South and north Indian food menu

No Sari, No Idli : South Indians Go to Hell!

Sharada T.P.K.

TAMIL TRIBUNE, July 2007 (ID. 2007-07-01); Updated in January 2016
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OUTLINE

1. Indian Airlines Eliminates Saris from its Dress Code

2. Indian Railways Eliminates Idli-Dosai from its Menu

3. Additional Information (added in October 2012)

4. Related Information(added in January 2016)

Feedback

1. Indian Airlines Eliminates Saris from its Dress Code

In September 2006 Indian Government owned Indian Airlines Chairman Vishvapathi Tripati announced that all airline hostesses would be asked to wear suridar-salwar instead of sarees. (Although women all over India wear sarees and surida-salwar nowadays, suridar-salwar are traditionally worn in northern India while sarees are south Indian tradition). Then, after some disgruntlement from southern politicians, Indian Airlines quietly backed off in May 2007 saying that it is just going to change the colour of the saris from green to orange and blue. Had south Indians not been alert and raised their voice against it, saris would have gone out from Indian Airlines. [Note: Recently Indian Airlines and Air India merged together and is called Air India. Saris will continue to be used.]

2. Indian Railways Eliminates Idli-Dosai from its Menu

In early 2007 Indian Government owned Indian Railways eliminated almost all south Indian dishes from the food served to passengers (even to passengers traveling within southern states). Even the popular idli and dosai were gone. This resulted in much grunting and complaints from the south. Indian Railways and its caterer Indian Railways Catering and Tourism Corporation (IRCTC) issued a statement in April 2007 that it was only trying out the new menu on a trial basis for a few months and south Indian food would be back soon. Why was it eliminating popular southern foods from the menu on a trial basis while north Indian poori, paratha and other foods are still there? Why was it trying out removing south Indian dishes?

Actually the initial notice to regional managers did not say the removal was temporary. It said that the menu is overhauled to make it passenger friendly. Removing south Indian food may be "passenger friendly" to north Indian passengers, but definitely not to southern passengers. May be "passengers" mean "north Indian passengers" to Indian Railways and its caterer Indian Railways Catering and Tourism Corporation (IRCTC)? [See Reference 1 and 2]

[EDITOR'S NOTE: Idli and dosai are two popular dishes in south India. Idli is a steamed rice and lentil cake; often served with spicy sides like chutney, sambar or chili powder-oil. Dosai is a rice and lentil dough crepe; often served with spicy sides like chutney or sambar. Sometimes it is stuffed with spiced potato or onion. Non-Tamils often spell and pronounce dosai as dosa. The correct Tamil pronunciation and spelling are thosai.]

3. Additional Information (added in October 2012)

Huffington Post is a popular news website in America. It published the Top-Ten Dishes from around the world ("ten foods to try before you die") in 2012. Included in that list is South India's masala dosai. This is the only dish from the Indian Subcontinent in that list. It is this world-acclaimed masala dosai that the Indian Railways removed from its catering in 2007 (brought back after protest). It is not the taste or popularity of dish but whether it is from north India seem to be the criteria for the north-centered Indian government. South seems to get the short end of the stick in everything from language to cultural programs and movies on TV, to dishes served on trains.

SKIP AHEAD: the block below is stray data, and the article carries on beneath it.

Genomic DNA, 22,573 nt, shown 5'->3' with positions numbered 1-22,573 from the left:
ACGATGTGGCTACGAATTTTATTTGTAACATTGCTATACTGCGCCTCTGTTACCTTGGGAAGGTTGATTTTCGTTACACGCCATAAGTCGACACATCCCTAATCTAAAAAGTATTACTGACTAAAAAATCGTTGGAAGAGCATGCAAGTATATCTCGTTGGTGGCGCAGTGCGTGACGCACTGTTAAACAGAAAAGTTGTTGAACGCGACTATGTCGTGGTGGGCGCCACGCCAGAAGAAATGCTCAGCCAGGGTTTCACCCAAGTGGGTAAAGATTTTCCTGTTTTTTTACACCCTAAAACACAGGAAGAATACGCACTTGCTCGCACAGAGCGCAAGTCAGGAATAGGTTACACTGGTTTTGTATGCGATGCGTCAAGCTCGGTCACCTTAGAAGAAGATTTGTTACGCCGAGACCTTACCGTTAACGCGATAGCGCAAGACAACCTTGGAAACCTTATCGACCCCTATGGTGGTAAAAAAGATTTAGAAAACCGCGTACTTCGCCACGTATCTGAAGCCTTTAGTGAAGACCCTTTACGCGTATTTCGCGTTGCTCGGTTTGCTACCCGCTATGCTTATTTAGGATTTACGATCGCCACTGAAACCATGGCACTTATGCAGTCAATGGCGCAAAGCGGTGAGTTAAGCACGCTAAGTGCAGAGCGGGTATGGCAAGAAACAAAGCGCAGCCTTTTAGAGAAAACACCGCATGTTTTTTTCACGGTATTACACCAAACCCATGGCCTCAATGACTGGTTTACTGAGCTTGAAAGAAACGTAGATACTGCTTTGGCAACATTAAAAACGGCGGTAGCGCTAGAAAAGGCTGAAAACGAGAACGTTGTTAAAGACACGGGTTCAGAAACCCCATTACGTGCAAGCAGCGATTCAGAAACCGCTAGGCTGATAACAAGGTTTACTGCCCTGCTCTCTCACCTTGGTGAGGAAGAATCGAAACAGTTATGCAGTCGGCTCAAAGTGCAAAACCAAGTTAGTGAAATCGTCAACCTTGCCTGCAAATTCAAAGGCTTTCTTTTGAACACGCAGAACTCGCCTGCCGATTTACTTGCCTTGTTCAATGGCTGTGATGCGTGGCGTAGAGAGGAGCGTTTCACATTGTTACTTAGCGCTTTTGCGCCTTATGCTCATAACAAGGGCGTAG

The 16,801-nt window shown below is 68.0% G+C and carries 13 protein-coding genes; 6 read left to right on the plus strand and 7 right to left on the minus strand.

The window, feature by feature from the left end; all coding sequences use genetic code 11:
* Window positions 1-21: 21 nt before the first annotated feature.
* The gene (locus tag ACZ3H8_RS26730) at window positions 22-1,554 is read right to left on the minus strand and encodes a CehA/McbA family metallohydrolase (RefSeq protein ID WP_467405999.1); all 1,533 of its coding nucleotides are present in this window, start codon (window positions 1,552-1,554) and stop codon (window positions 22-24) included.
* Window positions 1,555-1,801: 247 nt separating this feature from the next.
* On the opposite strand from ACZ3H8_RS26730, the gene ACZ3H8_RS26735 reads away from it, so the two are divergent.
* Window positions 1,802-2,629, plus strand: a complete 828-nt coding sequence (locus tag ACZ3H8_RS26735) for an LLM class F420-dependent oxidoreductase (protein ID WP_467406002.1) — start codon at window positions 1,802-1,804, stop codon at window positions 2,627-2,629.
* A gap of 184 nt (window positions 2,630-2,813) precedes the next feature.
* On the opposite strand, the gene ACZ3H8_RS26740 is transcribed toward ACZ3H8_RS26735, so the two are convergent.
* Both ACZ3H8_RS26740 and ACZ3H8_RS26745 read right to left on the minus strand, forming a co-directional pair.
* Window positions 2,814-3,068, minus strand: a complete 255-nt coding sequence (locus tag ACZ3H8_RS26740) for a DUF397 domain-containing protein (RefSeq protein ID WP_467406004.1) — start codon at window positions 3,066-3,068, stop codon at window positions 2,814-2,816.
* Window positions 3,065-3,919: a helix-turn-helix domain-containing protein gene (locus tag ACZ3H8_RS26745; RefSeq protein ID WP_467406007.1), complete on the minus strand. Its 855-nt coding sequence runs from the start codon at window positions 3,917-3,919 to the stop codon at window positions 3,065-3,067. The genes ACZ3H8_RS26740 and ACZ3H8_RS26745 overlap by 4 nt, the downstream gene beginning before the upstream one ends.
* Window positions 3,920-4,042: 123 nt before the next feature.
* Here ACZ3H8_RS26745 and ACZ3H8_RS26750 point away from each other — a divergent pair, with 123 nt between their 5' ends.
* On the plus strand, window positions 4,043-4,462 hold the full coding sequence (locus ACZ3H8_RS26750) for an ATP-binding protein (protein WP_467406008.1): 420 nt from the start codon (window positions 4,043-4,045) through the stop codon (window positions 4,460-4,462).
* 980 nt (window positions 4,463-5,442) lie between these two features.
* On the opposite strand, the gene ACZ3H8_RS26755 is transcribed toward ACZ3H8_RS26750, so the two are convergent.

4. Related Information (added in January 2016)

Indian railways, operated by the Indian government, created a website www.coms.indianrailways.gov.in where people can file complaints; you can file complaints in English or Hindi only (visited the website in March 2015). So if my uncle, who does not know English or Hindi, will not be able to file a complaint if necessary.

REFERENCES

1. "Indian Youth" means "Hindi Youth" to the Indian Government (by Thanjai Nalankilli), TAMIL TRIBUNE, August 2005 (9 KB)

2. Pharmaceutical Labels in Hindi: "Indian Customers" mean "Hindi Customers" to the Indian Government (by Thanjai Nalankilli), TAMIL TRIBUNE, May 2006 (8 KB)

FEEDBACK (added on September 1, 2007)

I read the article with much interest. The events Ms. Sharada cites clearly show Indian Government attempts to remove south Indian cultural identities from everything it controls. It is a concerted, steady process, which in a couple of  hundred years would totally eliminate non-Hindi cultural identities from India, and Hindianize-Aryanize entire India.

I also want to make another point here. Some Indian apologists may say, "Once south Indians protested, sari and idli-dosai have been brought back. So what is the problem?" The problem is this. Why are south Indians at the receiving end all the time when it comes to the Indian government? We thought Indian government represents all the peoples of this "Indian Union". South Indian food, dress, language and other cultural identities are systematically sidelined. Watched Indian government owned Doordharshan Television recently? How many programs are in Hindi and how many in other Indian languages? Why are south Indian festivals and other cultural events virtually blacked out in Doordharsan?

Why should south Indians have to be ever vigilant to make sure that southern icons like sari, idli and dosai are not eliminated? Why is Indian government keen on eliminating southern cultural symbols from everything it operates? Are South Indians Indian citizens or not?

Thanjai Nalankilli
July 13, 2007

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